~ Expression in Action ~
Rational: This lesson has been designed to help students build their ability to read independently and fluently. The lesson focus is primarily on fluency. Fluency will enable the students to reading faster, smoother, and with more expression. The students will be given a text with characters that can be divided up among student groups of three. The students will be asked to read various character parts in the story. The students will learn to read independently and fluently through rereading the script over and over, as they work on expressing the attitude of their character.
Materials: Board to write on, Texts for each student, Fluency check sheets for each student, Teacher record of student’s fluency
Suggested Text: The Red Hen by: Judith Bauer Stamper
1.) Begin the lesson with providing the students with a poor example of fluent reading. Write the following text up on the board and read it first like a beginning reader, then model how to read it fluently. “I have a tree..ri..ble some time shooping in the store today. Did that sentence make any sense? No, it should be.. I had a troublesome time shopping in the store today. One thing to remember when you read is to make sure that the sentence makes sense when you read it aloud.” Tell them that reading fluently results in reading that is more enjoyable and that today we are going to work on becoming fluent readers. Review previous learned strategies of a good reader. “When you read out loud you want to make sure others will want to listen to you.”
2.) Ask the students if they know what the word expression means. Call on students and pull together their definitions to form the basic idea that expression is how we change the volume, speed, and tone of our voices as we read the text. Write the definition of expression on the board. The students can refer to it as they continue with the lesson. Tell the students that today they will be practicing their reading skills by trying to make their voices more expressive. “I want you to pretend that you are the characters in our story. As you read your parts remember to read the lines as if you were really speaking them.”
3.) Use a line from the text to provide and example of how a character might sound. Explain that the characters will have different voices and that they will express their words differently. Students should be divided into groups of three and given a copy of the text.
4.) Assign each student in the group a part or a character’s lines to read. Give them the opportunity to read through their part silently before asking them to read out load in their groups. Have the students reread the text together in their small groups. Remind them that they are to portray their character to their group members. After the students read the text together tell them to read it together a second time. “This time when you read use you voice to sound just like your character. Remember to be expressive. Don’t read too fast or too slow.”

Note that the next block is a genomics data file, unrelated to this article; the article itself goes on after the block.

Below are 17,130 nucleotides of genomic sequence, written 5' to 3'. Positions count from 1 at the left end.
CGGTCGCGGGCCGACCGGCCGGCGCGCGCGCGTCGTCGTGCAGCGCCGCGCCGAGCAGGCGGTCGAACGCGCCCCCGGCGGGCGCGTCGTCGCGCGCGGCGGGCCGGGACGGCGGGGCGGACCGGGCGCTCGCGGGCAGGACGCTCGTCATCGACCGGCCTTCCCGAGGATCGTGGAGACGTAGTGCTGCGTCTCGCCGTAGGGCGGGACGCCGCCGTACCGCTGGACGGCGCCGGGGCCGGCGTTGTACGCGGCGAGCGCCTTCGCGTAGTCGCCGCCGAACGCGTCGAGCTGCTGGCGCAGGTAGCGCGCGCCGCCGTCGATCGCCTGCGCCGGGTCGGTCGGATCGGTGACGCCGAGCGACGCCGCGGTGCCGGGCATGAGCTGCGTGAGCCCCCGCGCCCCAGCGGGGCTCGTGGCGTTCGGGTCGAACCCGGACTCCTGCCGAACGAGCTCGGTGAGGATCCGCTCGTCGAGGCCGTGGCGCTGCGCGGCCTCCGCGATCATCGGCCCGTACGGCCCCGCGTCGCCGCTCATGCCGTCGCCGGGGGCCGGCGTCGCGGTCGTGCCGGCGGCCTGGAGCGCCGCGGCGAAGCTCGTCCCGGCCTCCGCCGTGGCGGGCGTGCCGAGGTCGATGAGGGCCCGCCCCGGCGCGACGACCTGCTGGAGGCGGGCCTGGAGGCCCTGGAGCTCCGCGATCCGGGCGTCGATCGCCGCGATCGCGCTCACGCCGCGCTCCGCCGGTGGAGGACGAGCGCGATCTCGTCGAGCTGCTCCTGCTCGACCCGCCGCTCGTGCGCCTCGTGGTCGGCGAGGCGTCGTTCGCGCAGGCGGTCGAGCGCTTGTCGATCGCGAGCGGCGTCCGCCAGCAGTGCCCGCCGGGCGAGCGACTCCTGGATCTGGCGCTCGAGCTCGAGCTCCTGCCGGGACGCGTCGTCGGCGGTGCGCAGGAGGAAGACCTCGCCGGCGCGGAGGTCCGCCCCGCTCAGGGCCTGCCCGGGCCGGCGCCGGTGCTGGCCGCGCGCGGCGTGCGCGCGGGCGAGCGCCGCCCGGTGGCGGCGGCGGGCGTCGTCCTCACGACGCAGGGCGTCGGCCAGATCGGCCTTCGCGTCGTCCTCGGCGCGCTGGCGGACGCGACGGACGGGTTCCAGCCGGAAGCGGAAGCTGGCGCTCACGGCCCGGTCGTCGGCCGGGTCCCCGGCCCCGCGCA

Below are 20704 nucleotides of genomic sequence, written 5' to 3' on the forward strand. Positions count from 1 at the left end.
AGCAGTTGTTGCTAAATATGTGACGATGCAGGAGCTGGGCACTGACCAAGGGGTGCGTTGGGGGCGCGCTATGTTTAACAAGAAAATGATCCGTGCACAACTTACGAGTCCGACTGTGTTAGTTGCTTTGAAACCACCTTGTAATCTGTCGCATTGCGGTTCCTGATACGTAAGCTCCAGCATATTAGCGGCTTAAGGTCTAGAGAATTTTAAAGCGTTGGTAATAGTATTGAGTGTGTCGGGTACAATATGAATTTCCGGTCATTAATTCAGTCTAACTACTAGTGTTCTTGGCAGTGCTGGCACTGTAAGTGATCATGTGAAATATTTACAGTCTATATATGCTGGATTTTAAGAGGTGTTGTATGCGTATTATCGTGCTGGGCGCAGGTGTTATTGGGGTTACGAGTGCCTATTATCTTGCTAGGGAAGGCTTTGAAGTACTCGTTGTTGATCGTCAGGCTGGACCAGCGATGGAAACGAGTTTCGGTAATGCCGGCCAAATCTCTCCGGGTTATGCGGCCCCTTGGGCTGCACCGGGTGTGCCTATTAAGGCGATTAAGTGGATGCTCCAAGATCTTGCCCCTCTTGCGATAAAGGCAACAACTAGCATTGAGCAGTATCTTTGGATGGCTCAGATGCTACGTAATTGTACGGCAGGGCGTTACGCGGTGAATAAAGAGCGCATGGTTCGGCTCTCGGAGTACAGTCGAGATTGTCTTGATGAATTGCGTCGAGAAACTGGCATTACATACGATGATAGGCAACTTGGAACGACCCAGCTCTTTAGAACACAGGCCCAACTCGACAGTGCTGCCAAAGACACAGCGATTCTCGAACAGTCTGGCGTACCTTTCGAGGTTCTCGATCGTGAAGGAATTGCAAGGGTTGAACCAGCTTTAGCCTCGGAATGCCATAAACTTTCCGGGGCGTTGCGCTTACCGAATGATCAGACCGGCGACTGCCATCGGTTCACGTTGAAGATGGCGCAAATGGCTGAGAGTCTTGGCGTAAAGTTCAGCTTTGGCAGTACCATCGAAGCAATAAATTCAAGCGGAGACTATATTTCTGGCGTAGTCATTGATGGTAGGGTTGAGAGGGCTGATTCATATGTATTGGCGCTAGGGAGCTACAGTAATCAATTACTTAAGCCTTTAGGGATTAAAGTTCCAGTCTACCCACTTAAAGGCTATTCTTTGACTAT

5.) How the students practice reading several more times, each time they should become more and more comfortable and fluent with the text. Give each group fluency check sheets to track their own fluency and expression as they read. Tell them that while they wait to be called on to read for the teacher they can take turns checking their own fluency with the provided sheets. The student should be instructed to take turns reading and checking each other to see how fluently their independent reading develops. This will help them to feel more confident with the text and ready to perform it for the teacher when their turn comes.
6.) Assessment: Tell them that when they are ready they can come and perform for you. “When you all have your parts ready and believe that you can read and perform them with true expression then I will call you over the show me how well you can fluently read through the text as a group.” Call the individual groups and let them read to you as you take notes of their progress and struggles. Check the students primarily for fluency and expression as they read their parts to you.
Murray, Bruce. “Developing
Smith, Elizabeth. "Use Expression." The
Dean, Lindsay. “Hit a Home Run with Reading Speed.” The
Judith Bauer. The Red Hen. Scholastic.
Record of student Performance:
1.) _____ / 10 Read the words accurately
2.) _____/ 10 Read at a steady pace (not too fast or slow)
3.) _____/ 10 Read lines smoothly without interruptions
4.) _____/ 10 Read Script with expression
5.) _____/ 10 Worked well together with classmates
6.) _____/ 10 Showed actions of the characters through voice tone
7.) _____/ 10 Was ready to read when the time came
8.) _____/ 10 Followed along with the other students reading
9.) _____/ 10 Read lines of the story assigned like a fluent reader
____ / 10 Show evidence of skills practiced and
through reading and rereading the script.
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